Sunday, April 20, 2008

Carving the Ribs

While the gunwales waited to dry and set, I turned my attention to making other structural components for the canoe, beginning with the ribs. Most readings mention the ribs taking a while to prepare properly and the warning to make extra ribs to account for normal breakage during the bending process.

The half-image Adney plan for the 11'8" Attikamek hunting canoe illustrates 3 ribs between the stem piece and end-thwart; 6 between the end thwart & intermediate thwart; and another 6 between the intermediate thwarts & centre thwart. This means means that for the full canoe, there will be double this amount - a total of 30 ribs.

At quarter scale, the ribs would need to be ⅝" wide and 3/32" thick. Following Ted Behne's suggestion, I first tried to make a single rib as practice using a broken piece of cedar from my earlier frustating attempts at making the gunwales. This way at least the materials wouldn't be a waste. The actual ribs would be carved from a single, large chunk of cedar provided in the kit. The practice rib I carved was placed on the soaked cedar piece and lines were drawn at a little wider thatn ⅝" intervals to serve as guidelines for the splits. Luckily, this piece split rather evenly so I was left with 6 pieces around the perfect width for ribs.

Carving a rib from broken gunwale batten; Sample rib on soaked cedar stock; 6 split cedar battens

These split cedar battens were about ¼" thick so in theory they could be split a few more time to form neat and tidy ribstock...that's in theory of course. I'm no master splitter and while I tried to learn from mistakes in shaping the gunwales, the cedar would not split evenly along its thickness. For many of the battens I was only able to split the thickness once, some of them allowed for 2 splits, and one even allowed 3 splits. This was not without its consequences however - my crazy sharp Mora Canoe Knife sliced into my fingertips twice and the tip slightly punctured my thumb leading to more bloodletting and band-aids. But a rough pile of ribstock continued to grow. These were then thinned to 3/32 thickness with a blockplane - a non traditional tool in canoe making, but necessary in my case. I've got a new respect for those master builders who could split and shape cedar perfectly with just a crooked knife. Each of the ribs was checked for appropriate thickness - a time consuming process.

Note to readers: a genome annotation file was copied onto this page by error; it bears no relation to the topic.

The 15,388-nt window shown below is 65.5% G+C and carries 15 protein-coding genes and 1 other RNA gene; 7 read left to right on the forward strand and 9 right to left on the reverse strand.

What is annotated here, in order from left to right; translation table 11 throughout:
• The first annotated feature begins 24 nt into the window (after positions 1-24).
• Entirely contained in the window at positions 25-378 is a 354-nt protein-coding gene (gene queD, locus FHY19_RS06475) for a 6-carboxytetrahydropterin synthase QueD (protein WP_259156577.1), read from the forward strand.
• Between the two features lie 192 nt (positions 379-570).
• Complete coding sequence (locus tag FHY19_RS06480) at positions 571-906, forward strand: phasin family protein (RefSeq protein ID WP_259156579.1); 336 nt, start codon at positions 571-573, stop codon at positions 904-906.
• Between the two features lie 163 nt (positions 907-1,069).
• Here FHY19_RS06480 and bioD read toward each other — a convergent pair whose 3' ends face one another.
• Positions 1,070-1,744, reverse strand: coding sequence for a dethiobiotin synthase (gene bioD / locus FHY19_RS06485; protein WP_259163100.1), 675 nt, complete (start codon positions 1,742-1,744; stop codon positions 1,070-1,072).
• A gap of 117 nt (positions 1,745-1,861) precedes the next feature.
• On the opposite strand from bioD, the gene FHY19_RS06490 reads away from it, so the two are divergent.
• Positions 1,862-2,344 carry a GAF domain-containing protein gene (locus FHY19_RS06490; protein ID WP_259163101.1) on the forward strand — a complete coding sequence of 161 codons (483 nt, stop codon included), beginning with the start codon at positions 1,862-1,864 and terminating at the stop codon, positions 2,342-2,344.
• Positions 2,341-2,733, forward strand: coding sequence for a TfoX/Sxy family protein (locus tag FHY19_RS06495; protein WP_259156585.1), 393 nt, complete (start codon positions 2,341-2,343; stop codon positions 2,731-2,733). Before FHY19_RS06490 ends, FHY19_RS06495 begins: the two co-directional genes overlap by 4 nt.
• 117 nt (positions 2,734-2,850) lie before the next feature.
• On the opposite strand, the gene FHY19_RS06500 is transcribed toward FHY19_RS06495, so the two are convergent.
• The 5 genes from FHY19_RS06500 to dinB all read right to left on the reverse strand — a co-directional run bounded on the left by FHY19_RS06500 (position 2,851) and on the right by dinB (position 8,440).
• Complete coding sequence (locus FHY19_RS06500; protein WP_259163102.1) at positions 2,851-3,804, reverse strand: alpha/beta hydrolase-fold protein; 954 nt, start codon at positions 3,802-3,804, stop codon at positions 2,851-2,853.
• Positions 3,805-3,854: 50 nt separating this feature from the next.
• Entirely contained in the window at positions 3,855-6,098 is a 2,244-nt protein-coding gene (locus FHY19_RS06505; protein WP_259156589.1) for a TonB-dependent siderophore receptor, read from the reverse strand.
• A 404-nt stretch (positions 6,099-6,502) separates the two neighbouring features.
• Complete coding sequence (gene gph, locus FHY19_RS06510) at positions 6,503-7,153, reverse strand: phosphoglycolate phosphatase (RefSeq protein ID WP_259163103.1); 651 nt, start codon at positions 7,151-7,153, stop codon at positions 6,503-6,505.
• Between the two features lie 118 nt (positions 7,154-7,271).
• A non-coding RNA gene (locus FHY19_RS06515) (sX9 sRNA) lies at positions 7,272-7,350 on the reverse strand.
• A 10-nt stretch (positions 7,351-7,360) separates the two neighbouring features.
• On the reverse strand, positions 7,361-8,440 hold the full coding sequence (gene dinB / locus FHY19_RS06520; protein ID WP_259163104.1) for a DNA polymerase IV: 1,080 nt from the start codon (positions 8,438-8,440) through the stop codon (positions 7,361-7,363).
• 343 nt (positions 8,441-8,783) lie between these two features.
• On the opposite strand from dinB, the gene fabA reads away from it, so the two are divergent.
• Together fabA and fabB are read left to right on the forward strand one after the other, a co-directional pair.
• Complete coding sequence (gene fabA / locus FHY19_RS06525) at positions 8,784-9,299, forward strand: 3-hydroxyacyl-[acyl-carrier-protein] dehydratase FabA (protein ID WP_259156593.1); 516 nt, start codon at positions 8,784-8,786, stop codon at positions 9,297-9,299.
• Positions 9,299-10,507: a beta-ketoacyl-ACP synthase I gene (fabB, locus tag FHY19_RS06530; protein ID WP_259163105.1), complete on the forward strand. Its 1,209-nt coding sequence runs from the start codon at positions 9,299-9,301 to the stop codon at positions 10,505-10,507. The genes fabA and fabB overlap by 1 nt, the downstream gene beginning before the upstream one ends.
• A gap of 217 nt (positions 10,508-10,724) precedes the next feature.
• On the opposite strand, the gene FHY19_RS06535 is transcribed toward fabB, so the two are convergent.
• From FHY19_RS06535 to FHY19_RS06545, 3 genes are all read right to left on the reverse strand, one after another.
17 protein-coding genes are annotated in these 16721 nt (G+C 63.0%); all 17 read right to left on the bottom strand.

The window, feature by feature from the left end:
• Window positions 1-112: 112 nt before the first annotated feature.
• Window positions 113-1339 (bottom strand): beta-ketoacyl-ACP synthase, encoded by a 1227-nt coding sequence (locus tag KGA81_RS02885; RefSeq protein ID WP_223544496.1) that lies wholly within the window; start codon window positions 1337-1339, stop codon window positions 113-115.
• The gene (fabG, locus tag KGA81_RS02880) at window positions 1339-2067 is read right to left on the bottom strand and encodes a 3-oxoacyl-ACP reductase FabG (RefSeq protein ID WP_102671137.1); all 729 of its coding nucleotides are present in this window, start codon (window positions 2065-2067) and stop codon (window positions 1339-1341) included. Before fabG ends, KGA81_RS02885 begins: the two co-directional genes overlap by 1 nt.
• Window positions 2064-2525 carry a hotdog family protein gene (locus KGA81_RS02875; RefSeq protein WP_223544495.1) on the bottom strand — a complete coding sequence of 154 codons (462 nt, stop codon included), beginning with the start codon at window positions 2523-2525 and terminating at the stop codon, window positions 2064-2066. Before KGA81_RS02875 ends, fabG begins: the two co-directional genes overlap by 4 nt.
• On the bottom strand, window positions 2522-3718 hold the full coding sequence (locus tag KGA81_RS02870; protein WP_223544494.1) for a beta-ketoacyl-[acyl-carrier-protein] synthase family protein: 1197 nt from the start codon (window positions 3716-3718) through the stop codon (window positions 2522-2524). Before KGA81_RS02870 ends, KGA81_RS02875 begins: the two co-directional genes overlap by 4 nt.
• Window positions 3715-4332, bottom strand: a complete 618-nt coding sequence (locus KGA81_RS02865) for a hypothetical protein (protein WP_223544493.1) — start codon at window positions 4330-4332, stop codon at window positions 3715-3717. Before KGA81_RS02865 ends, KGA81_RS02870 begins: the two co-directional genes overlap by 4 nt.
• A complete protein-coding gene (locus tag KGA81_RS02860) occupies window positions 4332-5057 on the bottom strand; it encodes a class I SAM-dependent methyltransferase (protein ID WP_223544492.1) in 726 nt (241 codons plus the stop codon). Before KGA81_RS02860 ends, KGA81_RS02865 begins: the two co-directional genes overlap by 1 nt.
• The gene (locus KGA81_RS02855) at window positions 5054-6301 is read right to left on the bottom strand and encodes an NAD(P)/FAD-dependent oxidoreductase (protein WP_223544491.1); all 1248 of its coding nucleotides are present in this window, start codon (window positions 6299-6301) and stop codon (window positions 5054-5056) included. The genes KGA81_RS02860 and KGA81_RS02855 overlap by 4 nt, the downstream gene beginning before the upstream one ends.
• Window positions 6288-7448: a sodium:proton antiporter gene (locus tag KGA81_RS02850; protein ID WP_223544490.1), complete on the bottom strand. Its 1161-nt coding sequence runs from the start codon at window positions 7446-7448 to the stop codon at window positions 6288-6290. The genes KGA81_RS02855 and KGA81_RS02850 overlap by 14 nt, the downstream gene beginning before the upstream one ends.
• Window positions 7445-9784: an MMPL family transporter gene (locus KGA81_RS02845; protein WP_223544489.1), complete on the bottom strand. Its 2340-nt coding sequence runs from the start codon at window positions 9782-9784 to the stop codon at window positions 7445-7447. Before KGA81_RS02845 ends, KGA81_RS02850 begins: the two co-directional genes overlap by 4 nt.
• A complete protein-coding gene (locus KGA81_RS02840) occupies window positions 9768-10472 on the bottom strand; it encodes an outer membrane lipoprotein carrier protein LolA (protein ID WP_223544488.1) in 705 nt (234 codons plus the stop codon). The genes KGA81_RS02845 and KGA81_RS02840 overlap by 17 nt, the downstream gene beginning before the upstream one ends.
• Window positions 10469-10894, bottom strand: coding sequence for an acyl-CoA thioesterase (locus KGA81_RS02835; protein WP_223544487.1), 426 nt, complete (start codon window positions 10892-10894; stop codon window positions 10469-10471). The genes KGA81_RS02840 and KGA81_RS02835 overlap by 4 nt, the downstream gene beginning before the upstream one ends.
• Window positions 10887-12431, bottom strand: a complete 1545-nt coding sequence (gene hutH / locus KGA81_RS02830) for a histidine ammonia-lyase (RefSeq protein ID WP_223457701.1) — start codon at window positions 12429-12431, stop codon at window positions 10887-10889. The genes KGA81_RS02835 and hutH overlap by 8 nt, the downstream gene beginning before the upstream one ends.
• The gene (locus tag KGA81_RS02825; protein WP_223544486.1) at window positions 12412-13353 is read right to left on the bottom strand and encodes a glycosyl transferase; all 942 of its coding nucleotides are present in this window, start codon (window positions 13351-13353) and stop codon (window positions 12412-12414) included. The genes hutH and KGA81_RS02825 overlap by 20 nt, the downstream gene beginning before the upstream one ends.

Pile of rough ribs; Shaping with blockplane; 3/32 thickness (the red spot is blood from my punctured thumb)

In the end, I separated my finished ribs based on whether they were of decent quality or low-grade (defects in my splittling). I was left with a total 26 decent ones and 6 not so good ribs. By this time, I was pretty much out of stock to make ribs and was really on the edge in terms of the necessary numbers. Then I realized I needed temporary ribs (not part of the normal ribstock) when preparing and laying the sheathing in the boat. Clearly I didn't have enough ribs. Another executive decision was made to slightly deviate from Adney's plan. Instead of spacing ribs & lashing every ½", I redrew the lashing spots at ⅝". This reduced the number of ribs between the thwarts to 5 each instead of 6, resulting in 26 ribs for the boat...the exact number of quality ribs I have on hand. Let's hope this compromise and the bending process works out well.

The last thing I did was lay out the ribs (on the plywood box packaging of the kit) and numbered them in pairs starting from the centre thwart towards the ends. They all have relatively random lengths now but will be cut down to size after the bending process.

Ribs layed out and numbered

Next up, prepping the stem pieces & headboards as well as carving permanent thwarts.

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